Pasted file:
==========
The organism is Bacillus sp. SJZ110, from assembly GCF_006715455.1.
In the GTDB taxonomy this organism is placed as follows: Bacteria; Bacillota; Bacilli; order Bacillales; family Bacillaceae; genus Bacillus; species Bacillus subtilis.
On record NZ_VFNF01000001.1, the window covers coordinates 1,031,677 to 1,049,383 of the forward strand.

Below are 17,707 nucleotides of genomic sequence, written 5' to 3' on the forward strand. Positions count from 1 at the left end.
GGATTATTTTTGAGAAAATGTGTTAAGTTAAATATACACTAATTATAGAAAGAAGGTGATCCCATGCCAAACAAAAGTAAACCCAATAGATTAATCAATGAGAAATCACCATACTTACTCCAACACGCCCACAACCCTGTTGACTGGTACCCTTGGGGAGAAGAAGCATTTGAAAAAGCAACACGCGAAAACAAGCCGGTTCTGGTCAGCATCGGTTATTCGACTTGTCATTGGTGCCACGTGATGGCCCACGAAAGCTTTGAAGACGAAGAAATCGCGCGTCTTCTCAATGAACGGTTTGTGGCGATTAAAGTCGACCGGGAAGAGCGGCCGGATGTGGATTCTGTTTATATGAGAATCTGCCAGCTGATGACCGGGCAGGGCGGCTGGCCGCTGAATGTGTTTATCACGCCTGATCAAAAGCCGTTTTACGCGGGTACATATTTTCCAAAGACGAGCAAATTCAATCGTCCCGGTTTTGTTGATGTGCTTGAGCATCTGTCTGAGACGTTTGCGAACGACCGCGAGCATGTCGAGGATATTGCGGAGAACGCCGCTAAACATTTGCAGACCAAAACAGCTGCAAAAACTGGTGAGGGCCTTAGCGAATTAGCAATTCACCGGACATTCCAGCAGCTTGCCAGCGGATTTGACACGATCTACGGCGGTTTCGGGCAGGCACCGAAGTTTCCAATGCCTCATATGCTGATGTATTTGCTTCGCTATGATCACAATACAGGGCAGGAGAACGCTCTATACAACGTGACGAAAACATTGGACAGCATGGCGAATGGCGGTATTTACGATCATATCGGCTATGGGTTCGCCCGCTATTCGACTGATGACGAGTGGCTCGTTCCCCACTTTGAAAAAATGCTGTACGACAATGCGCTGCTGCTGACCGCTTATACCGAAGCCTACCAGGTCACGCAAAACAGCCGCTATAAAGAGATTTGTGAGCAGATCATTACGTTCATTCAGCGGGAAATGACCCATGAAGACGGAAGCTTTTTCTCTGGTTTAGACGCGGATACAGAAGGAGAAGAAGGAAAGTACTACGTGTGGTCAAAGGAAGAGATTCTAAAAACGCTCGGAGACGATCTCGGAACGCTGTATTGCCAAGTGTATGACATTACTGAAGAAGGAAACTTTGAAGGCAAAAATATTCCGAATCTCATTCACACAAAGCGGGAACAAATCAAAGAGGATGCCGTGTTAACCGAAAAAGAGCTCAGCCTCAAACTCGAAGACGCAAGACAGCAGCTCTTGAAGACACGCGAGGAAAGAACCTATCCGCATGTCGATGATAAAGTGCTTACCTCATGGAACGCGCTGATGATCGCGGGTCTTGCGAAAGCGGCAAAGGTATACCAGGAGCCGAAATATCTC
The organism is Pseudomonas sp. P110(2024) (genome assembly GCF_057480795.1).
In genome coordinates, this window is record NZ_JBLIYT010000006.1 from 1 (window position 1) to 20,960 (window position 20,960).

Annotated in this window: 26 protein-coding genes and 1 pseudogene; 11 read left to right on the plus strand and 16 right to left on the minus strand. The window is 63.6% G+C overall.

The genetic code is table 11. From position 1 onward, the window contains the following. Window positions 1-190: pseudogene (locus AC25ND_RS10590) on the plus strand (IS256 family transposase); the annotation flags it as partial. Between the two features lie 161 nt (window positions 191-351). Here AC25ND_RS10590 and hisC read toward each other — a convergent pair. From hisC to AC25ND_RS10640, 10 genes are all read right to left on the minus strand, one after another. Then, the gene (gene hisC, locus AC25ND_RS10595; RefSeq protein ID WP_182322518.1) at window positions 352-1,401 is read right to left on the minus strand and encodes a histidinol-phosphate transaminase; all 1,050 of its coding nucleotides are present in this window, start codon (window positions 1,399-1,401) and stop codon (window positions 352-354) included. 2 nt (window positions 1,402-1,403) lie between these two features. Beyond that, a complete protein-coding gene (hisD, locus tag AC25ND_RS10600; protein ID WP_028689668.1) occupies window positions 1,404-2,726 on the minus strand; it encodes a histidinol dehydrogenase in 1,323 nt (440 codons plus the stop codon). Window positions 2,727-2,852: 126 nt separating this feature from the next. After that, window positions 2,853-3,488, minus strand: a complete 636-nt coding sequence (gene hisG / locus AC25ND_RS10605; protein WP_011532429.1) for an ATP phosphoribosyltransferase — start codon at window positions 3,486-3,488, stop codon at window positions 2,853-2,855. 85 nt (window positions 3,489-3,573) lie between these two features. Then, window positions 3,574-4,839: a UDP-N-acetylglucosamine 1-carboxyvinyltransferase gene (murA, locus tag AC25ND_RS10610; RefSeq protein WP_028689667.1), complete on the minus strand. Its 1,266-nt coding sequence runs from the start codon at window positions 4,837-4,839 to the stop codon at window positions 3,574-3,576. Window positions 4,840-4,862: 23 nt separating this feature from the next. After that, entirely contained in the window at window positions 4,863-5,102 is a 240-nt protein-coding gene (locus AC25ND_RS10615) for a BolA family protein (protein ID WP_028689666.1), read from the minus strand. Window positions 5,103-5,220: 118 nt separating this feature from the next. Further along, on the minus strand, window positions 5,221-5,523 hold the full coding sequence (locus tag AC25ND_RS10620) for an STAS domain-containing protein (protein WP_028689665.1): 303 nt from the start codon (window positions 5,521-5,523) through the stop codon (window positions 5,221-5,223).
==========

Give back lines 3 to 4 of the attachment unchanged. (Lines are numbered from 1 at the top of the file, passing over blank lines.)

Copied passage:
On record NZ_VFNF01000001.1, the window covers coordinates 1,031,677 to 1,049,383 of the forward strand.

Below are 17,707 nucleotides of genomic sequence, written 5' to 3' on the forward strand. Positions count from 1 at the left end.